The Polish government presented a draft state budget for 2023 on 30 August that includes an unprecedented increase in defence spending, set to reach a record PLN97.45 billion (USD20.66 billion). At just over 3% of GDP, the 2023 Polish defence budget is 69% higher in nominal terms than the 2022 one (56% in real terms) and more than triple its 2014 level.
In addition to the PLN40 billion set aside in the budget for capital expenditure, a further PLN30−40 billion will be made available for the acquisition of foreign military equipment, Prime Minister Mateusz Morawiecki told a press conference on 30 August. Russia's invasion of Ukraine on 24 February prompted Poland to seek to increase the size of its armed forces to 300,000 and strengthen its military capabilities by purchasing modern equipment such as K2 main battle tanks, K9 self-propelled howitzers, and FA-50 training and light fighter aircraft. To fund this, parliament approved the Defence of the Fatherland Act in March, which determined that defence spending should increase to 3% in 2023 and remain at this level in subsequent years.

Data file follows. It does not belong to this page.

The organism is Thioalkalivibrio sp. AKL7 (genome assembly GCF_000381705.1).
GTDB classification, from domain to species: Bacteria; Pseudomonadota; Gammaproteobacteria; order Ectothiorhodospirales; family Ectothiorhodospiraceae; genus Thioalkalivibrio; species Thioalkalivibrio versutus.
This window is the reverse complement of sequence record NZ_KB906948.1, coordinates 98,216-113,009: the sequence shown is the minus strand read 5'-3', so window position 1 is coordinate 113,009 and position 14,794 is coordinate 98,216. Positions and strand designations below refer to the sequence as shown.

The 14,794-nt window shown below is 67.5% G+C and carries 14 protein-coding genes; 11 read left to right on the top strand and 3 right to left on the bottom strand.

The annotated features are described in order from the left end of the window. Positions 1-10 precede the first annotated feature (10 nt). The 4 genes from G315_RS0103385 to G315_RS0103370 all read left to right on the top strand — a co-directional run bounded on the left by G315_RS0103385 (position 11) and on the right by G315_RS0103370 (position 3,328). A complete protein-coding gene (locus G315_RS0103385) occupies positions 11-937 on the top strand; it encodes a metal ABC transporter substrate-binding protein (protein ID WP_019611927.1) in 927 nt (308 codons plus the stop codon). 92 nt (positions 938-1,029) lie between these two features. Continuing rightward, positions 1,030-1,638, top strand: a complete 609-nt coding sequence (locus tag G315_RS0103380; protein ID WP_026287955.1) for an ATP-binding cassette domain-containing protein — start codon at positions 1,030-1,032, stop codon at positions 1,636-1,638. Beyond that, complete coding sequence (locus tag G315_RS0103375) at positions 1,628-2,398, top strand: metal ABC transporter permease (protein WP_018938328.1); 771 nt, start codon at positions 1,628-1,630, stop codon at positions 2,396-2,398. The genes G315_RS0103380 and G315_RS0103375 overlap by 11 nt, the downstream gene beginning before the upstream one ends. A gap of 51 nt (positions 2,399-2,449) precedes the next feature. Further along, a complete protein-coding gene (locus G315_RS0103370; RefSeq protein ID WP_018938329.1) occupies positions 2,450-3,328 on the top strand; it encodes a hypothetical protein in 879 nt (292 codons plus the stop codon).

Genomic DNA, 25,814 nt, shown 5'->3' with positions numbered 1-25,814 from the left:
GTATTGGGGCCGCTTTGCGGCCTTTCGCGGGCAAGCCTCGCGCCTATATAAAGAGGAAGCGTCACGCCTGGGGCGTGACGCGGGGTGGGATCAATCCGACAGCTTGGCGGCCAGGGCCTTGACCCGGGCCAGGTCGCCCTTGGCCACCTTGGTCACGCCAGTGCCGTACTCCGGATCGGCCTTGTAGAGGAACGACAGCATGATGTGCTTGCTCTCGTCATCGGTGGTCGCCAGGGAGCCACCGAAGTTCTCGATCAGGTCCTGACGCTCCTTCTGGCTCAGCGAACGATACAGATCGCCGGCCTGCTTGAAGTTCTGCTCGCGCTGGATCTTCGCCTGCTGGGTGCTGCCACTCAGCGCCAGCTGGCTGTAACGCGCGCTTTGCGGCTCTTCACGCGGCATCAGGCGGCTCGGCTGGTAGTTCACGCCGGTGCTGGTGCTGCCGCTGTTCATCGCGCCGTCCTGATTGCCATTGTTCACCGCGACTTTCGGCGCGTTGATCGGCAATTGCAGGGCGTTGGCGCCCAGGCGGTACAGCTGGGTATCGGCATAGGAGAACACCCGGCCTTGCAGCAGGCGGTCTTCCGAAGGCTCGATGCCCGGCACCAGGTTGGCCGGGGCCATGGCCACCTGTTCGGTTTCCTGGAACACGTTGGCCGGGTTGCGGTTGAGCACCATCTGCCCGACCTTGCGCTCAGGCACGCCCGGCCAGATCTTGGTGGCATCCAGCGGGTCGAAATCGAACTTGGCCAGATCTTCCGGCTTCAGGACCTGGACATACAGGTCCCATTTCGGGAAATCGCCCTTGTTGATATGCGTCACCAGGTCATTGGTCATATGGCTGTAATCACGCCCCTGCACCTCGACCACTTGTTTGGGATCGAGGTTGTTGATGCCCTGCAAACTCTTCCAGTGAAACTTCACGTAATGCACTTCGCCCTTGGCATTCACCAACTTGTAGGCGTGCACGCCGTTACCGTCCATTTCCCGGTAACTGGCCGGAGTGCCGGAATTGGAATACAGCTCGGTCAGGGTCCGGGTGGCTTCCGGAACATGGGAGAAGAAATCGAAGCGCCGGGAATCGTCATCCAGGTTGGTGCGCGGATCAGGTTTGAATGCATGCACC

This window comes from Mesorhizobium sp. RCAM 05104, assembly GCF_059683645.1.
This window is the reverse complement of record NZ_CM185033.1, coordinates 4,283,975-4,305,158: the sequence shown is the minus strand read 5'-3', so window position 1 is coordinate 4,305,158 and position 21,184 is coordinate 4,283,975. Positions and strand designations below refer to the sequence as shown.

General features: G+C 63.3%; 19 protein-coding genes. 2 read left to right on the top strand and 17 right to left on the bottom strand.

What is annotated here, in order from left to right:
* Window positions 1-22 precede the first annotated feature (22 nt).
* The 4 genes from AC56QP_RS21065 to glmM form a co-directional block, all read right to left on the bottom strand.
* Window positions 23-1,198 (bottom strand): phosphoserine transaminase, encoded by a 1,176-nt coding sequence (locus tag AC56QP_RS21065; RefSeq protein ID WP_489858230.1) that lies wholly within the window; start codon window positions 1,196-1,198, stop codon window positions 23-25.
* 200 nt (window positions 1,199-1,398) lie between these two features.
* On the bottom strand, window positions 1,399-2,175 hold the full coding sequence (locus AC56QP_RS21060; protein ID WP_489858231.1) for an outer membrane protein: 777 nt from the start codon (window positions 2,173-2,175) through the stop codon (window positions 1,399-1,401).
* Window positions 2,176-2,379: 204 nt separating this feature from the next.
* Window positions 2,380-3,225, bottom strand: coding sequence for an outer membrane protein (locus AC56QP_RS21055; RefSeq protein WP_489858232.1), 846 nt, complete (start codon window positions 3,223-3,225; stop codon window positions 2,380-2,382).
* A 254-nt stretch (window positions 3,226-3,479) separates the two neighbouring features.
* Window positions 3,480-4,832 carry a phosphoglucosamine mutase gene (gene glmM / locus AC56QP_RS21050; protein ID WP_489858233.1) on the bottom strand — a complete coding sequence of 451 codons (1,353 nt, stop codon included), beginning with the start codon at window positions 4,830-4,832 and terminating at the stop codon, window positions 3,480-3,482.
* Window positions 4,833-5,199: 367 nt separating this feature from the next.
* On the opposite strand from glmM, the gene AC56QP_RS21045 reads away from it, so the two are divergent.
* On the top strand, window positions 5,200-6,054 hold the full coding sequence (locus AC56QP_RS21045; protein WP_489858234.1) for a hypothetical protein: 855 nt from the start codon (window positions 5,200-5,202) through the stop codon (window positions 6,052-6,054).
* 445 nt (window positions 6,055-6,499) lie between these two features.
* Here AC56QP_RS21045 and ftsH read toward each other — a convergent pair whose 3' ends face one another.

Poland has also taken a leading role in providing military equipment to Ukraine. Following a meeting of European Union (EU) defence ministers in Prague on 30 August, during which Poland promised to “support Ukraine on a permanent basis”, Deputy Prime Minister and Minister of National Defence Mariusz Błaszczak described the record allocation to defence in 2023 as necessary to strengthen the Polish armed forces and remarked that the country was conscious of the need to maintain its independent defence capabilities. “We are aware that if we do not take care of our security, no one else will fulfil this obligation for us,” he said.